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I am stuggling to find a counter example or either proof (for general matrices $A, B \in \mathbb{C}^{m \times n}$) that $$\kappa(AB) \leq \kappa(A)\kappa(B)\,,$$ where the condition number $\kappa(\cdot)$ is evaluated with respect to any submultiplicative norm $$\|AB\| \leq \|A\|\|B\|$$ and is given by

$$ \kappa(A) = \|A\|\|A^\dagger\|\,, $$ with $A^\dagger$ the Moore–Penrose pseudoinverse of $A$.


If the matrices $A, B$ are non singular the result can be easily proved, indeed

$$ \|AB\|\|(AB)^\dagger\| = \|AB\|\|(AB)^{-1}\| = \|AB\|\|B^{-1}A^{-1}\|\leq \|A\|\|A^{-1}\|\|B\|\|B^{-1}\| = \kappa(A)\kappa(B)\,. $$

But what about other cases?


Added later:

Similar problem is considered in this question, but no answer to a more general setting is given there.

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    $\begingroup$ Duplicate of (math.stackexchange.com/q/549298). Think to do web searches with very simple keywords: I obtained this reference in 20 seconds with the request "condition number of a product". $\endgroup$
    – Jean Marie
    Commented Aug 20, 2016 at 10:11
  • $\begingroup$ Thanks for pointing out, I edited my post. It seems, however, that the referenced question deals with a limited case, here I ask in a general setting. $\endgroup$
    – them
    Commented Aug 20, 2016 at 10:32
  • $\begingroup$ Doesn't it follow immediately from $(AB)^+=B^+A^+$? $\endgroup$ Commented Aug 23, 2016 at 1:46
  • $\begingroup$ @Batominovski: see math.stackexchange.com/questions/457378/… $\endgroup$ Commented Aug 23, 2016 at 3:30

2 Answers 2

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Let $U\in M_{p,n}$, $\sigma_1\geq \cdots\geq \sigma_k > 0,\cdots,0$ be its singular values and $U^+$ be its pseudoinverse. We use only the matricial norm $||.||_2$. Then $||U||=\sigma_1,||U^+||=1/\sigma_k$ and (with respect to the definition above) $cond(U)=\sigma_1/\sigma_k$.

Remark: Assume that $n\leq p$, $rank(U)=n$ and consider the least square problem $Ux=b$ where $b\in \mathbb{R}^p,x\in\mathbb{R}^n$; the solution is $x=U^+b=(U^TU)^{-1}U^Tb$. Then the accuracy of the calculation of $x$ depends on $cond(U^TU)$, that is $\sigma_1^2/\sigma_n^2=(cond(U))^2$. In other words, if $cond(U)=10^k$, then, when we calculate $x$, we lose $2k$ significant digits (and not only $k$).

Assume that (*) $A\in M_{np},B\in M_{pn}$ where $n\leq p$ and that $AB$ is invertible, that is, $A$ is onto and $B$ is injective; thus $A^T$ is injective, $im(B)\bigoplus \ker(A)=\mathbb{R}^p$ and $\ker(B^T)\cap im(A^T)=\{0\}$. Note that $A,B$ have $rank(A)=rank(B)=n$ non-zero singular values;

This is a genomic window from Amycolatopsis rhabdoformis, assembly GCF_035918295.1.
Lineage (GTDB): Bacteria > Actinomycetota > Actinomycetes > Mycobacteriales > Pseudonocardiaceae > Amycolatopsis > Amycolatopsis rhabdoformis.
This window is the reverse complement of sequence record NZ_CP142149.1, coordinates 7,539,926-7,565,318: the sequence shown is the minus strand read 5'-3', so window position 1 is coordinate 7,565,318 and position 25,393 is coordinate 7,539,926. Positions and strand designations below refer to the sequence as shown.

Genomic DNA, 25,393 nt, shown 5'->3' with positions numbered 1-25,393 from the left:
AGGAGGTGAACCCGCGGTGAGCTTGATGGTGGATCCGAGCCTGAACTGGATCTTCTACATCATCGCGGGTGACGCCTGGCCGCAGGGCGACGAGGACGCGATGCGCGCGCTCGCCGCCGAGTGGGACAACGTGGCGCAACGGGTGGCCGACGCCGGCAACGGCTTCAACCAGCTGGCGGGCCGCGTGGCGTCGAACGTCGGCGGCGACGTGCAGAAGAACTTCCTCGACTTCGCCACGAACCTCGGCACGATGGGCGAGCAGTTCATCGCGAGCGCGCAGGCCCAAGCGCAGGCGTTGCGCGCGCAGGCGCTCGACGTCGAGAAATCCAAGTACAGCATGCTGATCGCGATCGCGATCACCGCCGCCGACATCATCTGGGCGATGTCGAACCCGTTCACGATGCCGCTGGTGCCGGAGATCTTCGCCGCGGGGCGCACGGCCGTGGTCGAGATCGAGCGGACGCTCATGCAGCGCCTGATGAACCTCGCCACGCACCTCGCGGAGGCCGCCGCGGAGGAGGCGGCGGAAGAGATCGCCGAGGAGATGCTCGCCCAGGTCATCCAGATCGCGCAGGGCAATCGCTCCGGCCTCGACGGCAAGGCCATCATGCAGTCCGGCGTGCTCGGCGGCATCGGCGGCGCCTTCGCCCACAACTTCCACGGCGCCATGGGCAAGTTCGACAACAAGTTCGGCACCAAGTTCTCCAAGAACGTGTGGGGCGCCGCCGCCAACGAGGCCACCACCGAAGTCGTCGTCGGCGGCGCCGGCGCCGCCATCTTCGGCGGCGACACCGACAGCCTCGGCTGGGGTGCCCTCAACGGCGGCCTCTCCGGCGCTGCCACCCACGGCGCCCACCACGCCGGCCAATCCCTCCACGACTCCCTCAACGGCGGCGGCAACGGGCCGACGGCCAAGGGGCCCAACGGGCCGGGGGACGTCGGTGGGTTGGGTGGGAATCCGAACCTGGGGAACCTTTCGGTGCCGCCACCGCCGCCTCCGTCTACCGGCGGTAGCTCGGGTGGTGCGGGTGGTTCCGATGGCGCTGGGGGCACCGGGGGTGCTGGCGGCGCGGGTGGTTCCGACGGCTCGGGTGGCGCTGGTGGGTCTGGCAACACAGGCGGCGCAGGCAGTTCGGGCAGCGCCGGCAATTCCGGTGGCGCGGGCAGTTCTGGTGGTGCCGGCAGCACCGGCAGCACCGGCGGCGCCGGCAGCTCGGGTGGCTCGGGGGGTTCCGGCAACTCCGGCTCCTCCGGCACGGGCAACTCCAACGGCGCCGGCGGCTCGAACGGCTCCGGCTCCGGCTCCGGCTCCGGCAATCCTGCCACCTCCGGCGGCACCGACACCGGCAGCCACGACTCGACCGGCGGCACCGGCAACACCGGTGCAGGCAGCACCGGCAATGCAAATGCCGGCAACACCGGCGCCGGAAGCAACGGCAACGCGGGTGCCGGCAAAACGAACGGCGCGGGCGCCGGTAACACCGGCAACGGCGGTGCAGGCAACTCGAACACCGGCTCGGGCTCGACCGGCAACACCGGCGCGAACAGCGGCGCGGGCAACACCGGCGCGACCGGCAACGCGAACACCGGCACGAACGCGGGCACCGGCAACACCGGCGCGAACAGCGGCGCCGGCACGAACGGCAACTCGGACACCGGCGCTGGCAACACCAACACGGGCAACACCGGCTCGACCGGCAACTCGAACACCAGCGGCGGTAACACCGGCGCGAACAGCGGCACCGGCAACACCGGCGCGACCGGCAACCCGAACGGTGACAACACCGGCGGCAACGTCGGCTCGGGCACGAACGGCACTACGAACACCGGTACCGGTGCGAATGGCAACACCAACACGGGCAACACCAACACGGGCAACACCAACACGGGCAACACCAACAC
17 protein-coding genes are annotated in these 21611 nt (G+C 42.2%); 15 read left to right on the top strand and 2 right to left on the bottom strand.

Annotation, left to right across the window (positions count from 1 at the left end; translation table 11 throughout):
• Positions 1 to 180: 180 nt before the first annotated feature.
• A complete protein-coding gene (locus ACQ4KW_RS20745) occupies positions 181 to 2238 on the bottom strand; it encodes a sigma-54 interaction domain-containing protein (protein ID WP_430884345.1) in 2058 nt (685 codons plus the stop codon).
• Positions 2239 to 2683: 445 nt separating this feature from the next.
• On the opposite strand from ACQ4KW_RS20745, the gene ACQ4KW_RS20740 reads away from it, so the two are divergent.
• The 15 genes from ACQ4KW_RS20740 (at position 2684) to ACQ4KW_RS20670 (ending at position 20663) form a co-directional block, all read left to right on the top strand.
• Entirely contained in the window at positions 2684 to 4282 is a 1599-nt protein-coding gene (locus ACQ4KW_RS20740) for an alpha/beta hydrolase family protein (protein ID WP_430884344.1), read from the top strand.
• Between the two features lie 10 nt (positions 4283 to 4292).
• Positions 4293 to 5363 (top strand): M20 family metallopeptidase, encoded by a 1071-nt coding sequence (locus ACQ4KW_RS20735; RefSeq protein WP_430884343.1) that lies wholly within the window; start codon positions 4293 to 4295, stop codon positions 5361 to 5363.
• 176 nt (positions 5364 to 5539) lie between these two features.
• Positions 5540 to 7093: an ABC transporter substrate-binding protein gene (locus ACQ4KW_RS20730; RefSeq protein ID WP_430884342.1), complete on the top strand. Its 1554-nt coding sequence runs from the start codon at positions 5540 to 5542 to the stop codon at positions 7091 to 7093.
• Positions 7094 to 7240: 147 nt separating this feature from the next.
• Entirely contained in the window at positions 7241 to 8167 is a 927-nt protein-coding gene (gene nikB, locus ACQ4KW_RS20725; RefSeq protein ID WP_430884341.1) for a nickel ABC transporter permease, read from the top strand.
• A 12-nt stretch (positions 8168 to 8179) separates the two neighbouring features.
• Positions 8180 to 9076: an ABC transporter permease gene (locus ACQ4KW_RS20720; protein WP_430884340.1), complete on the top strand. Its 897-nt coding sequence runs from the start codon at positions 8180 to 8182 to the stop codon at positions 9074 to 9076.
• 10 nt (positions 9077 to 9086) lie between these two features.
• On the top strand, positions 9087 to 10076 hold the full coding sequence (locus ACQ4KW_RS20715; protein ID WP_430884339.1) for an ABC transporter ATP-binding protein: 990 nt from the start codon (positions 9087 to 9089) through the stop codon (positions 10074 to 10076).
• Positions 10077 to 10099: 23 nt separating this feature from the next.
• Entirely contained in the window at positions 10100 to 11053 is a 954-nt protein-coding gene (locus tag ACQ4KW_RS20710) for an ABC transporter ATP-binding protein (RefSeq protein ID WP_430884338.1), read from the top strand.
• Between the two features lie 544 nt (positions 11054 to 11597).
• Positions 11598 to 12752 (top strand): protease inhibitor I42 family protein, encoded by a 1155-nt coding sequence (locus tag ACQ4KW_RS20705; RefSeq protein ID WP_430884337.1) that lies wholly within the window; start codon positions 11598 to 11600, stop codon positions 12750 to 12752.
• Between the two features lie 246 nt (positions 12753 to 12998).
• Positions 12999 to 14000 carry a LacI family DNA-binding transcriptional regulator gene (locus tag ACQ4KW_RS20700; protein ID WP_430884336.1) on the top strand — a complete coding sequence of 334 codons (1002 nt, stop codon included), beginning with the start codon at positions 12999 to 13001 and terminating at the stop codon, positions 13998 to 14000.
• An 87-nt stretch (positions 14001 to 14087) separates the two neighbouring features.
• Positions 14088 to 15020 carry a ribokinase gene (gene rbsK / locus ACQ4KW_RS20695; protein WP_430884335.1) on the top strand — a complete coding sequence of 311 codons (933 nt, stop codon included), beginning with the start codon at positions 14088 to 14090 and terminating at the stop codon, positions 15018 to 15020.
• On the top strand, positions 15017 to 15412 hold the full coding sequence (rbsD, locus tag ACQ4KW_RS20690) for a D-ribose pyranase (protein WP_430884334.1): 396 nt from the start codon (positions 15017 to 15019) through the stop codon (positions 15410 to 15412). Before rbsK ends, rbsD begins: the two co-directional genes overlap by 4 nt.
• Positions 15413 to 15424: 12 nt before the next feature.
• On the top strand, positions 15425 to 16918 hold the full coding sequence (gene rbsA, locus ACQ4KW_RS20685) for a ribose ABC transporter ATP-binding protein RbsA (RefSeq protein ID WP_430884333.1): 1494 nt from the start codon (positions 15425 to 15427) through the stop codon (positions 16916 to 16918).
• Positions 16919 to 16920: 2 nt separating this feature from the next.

One has $x^TABB^TA^Tx=(A^Tx)^T(BB^T)(A^Tx)\leq \rho(BB^T)x^T(AA^T)x\leq \rho(BB^T)\rho(AA^T)||x||^2$; then $\rho(ABB^TA^T)\leq \rho(BB^T)\rho(AA^T)$, that is $\sigma_1(AB)\leq \sigma_1(A)\sigma_1(B)$.

Let $x\not= 0$; then $B^TA^Tx\not= 0$ and $(A^Tx)^T(BB^T)(A^Tx)\geq \sigma_n^2(B)x^TAA^Tx\geq \sigma_n^2(B)\sigma_n^2(A)x^Tx$, that implies $\sigma_n(AB)\geq \sigma_n(A)\sigma_n(B)$.

EDIT and MEA CULPA. Unfortunately, the inequality concerning $\sigma_n$, is, in general, false; indeed $u^T(BB^T)u\not\geq \sigma_n^2(B)u^Tu$ (because $BB^T$ is not invertible and $u$ may have a component on $\ker(BB^T))$. That follows is a counter-example to the conjecture $cond(AB)\leq cond(A)cond(B)$.

Counter-example. Take $n=2,p=4$ and $A=\begin{pmatrix}99&-95.001&-25&76\\99&-95&-25&76\end{pmatrix},B=\begin{pmatrix}10&-62\\-44&-83\\26&9\\-3&88\end{pmatrix}$.

Under my above hypothesis (*) (concerning $A,B$), in general, $(AB)^+\not= B^+A^+$, but $(BA)^+=A^+B^+$. More generally, (**) let $n\leq m,n\leq p$ and $A\in M_{m,n},B\in M_{n,p}$ s.t. $rank(A)=rank(B)=n$. Then $(AB)^+=B^+A^+$

Proposition. Under the hypothesis (**), the inequality $cond(AB)\leq cond(A)cond(B)$ is valid for any sub-multiplicative norm.

The proof is straightforward; $cond(AB)=||AB||||B^+A^+||\leq ||A||||B||||B^+||||A^+||=cond(A)cond(B).$

Remark. Let $A,B\in M_n$. Then $(AB)^+=B^+A^+$ IFF $BB^*(im(A^*))\subset im(A^*)$ AND if $K=im(A^*)\cap \ker(B^*)$, then $A^*A(K)\subset K$.

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  • $\begingroup$ Thanks, this proof this inequality for the $2$-norm. What about general sub multiplicative norm? $\endgroup$
    – them
    Commented Aug 24, 2016 at 11:49
  • $\begingroup$ A helpful point, easy to overlook $\endgroup$
    – Eric Auld
    Commented Sep 7, 2018 at 3:18
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A counterexample is $A = \left (\begin{matrix} 1& 2& 3\\4&5&6\\7&8&9 \end{matrix}\right)$, $B = \left (\begin{matrix} 1&1&1\\1&1&1\\2&2&3 \end{matrix}\right)$.

Take norm to be 1-norm of matrix, i.e. biggest absolute sum of each column.

Then $\kappa(AB) = 297 > 275 = \kappa(A)\kappa(B)$. Python code is showed below.

import numpy as np
A = np.array([[1,2,3],[4,5,6],[7,8,9]])
B = np.array([[1,1,1],[1,1,1],[2,2,3]])

A_pi = np.linalg.pinv(A)
B_pi = np.linalg.pinv(B)
AB_pi = np.linalg.pinv(A@B)

n = 1

print(np.linalg.norm(A@B,n) * np.linalg.norm(AB_pi,n))

print(np.linalg.norm(A,n) * np.linalg.norm(A_pi,n) * np.linalg.norm(B,n) * np.linalg.norm(B_pi,n))
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  • $\begingroup$ That's impressive, but how did you construct it? $\endgroup$
    – nalzok
    Commented Oct 31, 2021 at 16:33
  • $\begingroup$ Actually, there are many examples. Like A = np.array([[1,2,3],[1,1,1],[2,2,2]]) B = np.array([[1,1,1],[1,1,1],[2,2,2.01]]) are another one. The key point is do not use np.linalg.cond to compute. Seems like it gives wrong answer for singular matrix. $\endgroup$
    – efsdfmo12
    Commented Oct 31, 2021 at 18:25

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